The elimination of the aggregate limit on contributions from an individual to all party committees would lead to massive circumvention of both the limits on contributions to candidates and parties and the solicitation ban -- and would result in the functional equivalent of million dollar individual contributions to candidates.
Here is how the circumvention would work:
Under current law an individual can give up to $30,800 per year to each of the three national committees of a party -- the national party committee, the Senate party campaign committee and the House party campaign committee -- and $10,000 per year to each of the 50 state parties to spend in connection with federal elections.
All of this is currently subject to an overall cap of $70,800 on the total contributions an individual can give to all party committees in a two-year election cycle.
If the aggregate cap is removed, however, in each two-year election cycle an individual could give $61,600 to each of the three national committees of a party or a total of or $184,800, and could also give $20,000 to each of the 50 state parties of that political party, or a total of $1 million dollars. Absent the aggregate limit, the overall total that an individual could give to a party in a two-year election cycle would be $1,184,800.
Through the use of a joint party fundraising committee involving the three national committees and the 50 state committees of a party, and the ability of party committees to freely transfer funds to each other without limit, the joint party fundraising committee could receive a check for $1,184,800 from a donor, make instant electronic transfers back and forth among the party committees and end up with a $1,184,800 donation from an individual to the RNC.
Furthermore, an officeholder could solicit the $1,184,800 check for his party and the party through coordinated and/or independent expenditures could spend all of the money to support the officeholder's election. The $2,500 candidate contribution limit would be circumvented and the officeholder would have solicited and the donor would have given, in essence, a $1,184,800 contribution to the candidate.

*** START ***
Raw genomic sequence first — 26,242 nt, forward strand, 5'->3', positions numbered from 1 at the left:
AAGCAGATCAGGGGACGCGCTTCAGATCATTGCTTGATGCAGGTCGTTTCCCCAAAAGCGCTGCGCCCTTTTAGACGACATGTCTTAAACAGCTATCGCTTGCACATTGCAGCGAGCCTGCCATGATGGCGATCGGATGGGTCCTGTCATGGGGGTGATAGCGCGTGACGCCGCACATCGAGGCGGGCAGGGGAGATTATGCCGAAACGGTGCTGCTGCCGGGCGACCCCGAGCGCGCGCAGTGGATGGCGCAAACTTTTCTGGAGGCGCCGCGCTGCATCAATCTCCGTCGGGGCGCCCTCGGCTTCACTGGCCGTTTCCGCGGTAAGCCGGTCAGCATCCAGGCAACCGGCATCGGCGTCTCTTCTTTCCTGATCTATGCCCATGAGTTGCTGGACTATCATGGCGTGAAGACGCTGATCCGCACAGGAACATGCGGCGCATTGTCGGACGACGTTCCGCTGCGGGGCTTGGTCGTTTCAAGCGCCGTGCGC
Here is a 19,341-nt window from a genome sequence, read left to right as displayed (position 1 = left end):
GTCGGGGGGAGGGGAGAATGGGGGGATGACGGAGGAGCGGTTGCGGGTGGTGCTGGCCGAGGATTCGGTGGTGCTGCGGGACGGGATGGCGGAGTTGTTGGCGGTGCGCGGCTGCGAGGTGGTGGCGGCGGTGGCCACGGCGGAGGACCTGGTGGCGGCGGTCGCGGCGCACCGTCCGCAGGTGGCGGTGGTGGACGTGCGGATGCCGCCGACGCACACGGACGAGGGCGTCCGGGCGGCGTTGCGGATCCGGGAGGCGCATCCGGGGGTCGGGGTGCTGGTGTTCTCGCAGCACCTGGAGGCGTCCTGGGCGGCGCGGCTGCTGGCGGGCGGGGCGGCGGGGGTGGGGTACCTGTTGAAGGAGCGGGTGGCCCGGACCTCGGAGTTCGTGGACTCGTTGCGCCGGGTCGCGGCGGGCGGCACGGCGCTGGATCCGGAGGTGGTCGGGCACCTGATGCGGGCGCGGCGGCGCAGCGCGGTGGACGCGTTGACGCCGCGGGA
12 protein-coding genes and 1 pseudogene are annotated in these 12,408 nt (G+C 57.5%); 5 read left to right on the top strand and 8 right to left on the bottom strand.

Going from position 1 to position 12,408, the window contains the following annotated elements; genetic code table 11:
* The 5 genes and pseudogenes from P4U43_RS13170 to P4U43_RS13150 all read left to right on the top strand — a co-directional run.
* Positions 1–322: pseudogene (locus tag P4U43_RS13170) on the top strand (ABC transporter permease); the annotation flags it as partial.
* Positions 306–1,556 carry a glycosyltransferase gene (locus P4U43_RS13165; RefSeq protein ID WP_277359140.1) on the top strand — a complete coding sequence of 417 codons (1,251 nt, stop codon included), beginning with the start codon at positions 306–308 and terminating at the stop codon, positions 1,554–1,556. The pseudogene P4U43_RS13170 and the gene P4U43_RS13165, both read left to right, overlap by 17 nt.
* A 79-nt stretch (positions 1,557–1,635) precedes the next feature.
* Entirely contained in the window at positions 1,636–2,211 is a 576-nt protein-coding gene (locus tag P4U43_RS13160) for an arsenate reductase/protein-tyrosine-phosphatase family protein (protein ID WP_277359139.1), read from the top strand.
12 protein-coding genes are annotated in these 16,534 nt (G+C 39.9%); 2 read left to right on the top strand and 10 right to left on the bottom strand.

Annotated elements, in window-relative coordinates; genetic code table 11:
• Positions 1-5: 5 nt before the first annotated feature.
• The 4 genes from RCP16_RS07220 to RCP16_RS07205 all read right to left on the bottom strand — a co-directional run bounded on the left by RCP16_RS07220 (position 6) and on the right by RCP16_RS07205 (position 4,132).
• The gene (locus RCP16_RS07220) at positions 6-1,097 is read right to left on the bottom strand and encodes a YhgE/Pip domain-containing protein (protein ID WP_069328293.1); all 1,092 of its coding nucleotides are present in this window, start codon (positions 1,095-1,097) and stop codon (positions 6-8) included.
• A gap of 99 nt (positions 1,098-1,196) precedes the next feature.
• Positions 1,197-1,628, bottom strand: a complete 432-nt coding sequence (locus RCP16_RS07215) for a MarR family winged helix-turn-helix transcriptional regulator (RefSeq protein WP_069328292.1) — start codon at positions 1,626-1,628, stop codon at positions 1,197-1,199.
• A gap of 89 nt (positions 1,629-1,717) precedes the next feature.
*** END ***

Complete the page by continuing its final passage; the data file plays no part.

The same result could be achieved if the money was solicited for and spent by the Senate Republican campaign committee or the House Republican campaign committee.
Of course, the Democrats and their party committees would be free to do the exact same thing.
The result: evisceration of the contributions limits enacted to prevent corruption of federal officeholders and the buying and selling of government decisions.
There is little doubt that million dollar contributions would be solicited and given if the aggregate contribution limit is removed. History makes clear that when it comes to raising and spending political money, what can be done will be done.
History also makes clear that huge contributions can and will be used to buy government decisions.
In 1972, for example, ITT pledged $400,000 to help finance the 1972 Republican convention. The Justice Department proceeded to quickly settle an antitrust case in ITT's favor, with President Nixon personally intervening to obtain the result. Similarly, the dairy industry gave $2 million to the Nixon re-election campaign. Shortly thereafter the dairy industry received the increase in dairy price supports they were seeking, with President Nixon intervening to override the objections of his Agriculture Department.
The elimination of the aggregate limit on contributions from an individual to all candidates in a two-year election cycle would have similar corrupting consequences. It would allow a single donor to contribute $5,000 to every House and Senate candidate of a party or more than $2 million in an election cycle. It would also allow a federal officeholder, such as the President, House Speaker and Senate Majority Leader, to solicit a check for more than $2 million from a single donor, making use of joint candidate fundraising committees.
This would permit a donor to obtain more than $2 million worth of corrupting influence.
The Supreme Court in Buckley upheld the constitutionality of the aggregate contribution limit to prevent circumvention of the candidate contribution limits. Nothing has changed since then to undermine or call into question this decision.
The legal issues raised in the RNC lawsuit are fully controlled by the Buckley decision and the case should be dismissed as without any legal basis or policy justification.